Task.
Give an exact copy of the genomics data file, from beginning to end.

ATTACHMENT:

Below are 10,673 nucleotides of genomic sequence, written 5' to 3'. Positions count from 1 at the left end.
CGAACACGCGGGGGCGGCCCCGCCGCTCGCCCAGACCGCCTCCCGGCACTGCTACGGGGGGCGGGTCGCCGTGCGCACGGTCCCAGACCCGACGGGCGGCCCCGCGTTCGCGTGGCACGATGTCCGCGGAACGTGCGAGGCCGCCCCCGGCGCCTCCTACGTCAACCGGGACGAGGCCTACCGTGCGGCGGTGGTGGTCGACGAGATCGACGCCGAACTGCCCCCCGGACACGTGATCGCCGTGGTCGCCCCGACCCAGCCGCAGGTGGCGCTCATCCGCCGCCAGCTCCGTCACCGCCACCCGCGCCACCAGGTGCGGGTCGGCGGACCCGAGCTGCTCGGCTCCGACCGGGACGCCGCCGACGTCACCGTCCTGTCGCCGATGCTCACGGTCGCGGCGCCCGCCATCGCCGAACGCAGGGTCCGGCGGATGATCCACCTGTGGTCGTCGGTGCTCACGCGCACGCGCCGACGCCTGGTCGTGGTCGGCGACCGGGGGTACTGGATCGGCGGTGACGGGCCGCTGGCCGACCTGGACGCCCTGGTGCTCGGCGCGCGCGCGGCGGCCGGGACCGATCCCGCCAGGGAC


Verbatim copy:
Below are 10,673 nucleotides of genomic sequence, written 5' to 3'. Positions count from 1 at the left end.
CGAACACGCGGGGGCGGCCCCGCCGCTCGCCCAGACCGCCTCCCGGCACTGCTACGGGGGGCGGGTCGCCGTGCGCACGGTCCCAGACCCGACGGGCGGCCCCGCGTTCGCGTGGCACGATGTCCGCGGAACGTGCGAGGCCGCCCCCGGCGCCTCCTACGTCAACCGGGACGAGGCCTACCGTGCGGCGGTGGTGGTCGACGAGATCGACGCCGAACTGCCCCCCGGACACGTGATCGCCGTGGTCGCCCCGACCCAGCCGCAGGTGGCGCTCATCCGCCGCCAGCTCCGTCACCGCCACCCGCGCCACCAGGTGCGGGTCGGCGGACCCGAGCTGCTCGGCTCCGACCGGGACGCCGCCGACGTCACCGTCCTGTCGCCGATGCTCACGGTCGCGGCGCCCGCCATCGCCGAACGCAGGGTCCGGCGGATGATCCACCTGTGGTCGTCGGTGCTCACGCGCACGCGCCGACGCCTGGTCGTGGTCGGCGACCGGGGGTACTGGATCGGCGGTGACGGGCCGCTGGCCGACCTGGACGCCCTGGTGCTCGGCGCGCGCGCGGCGGCCGGGACCGATCCCGCCAGGGAC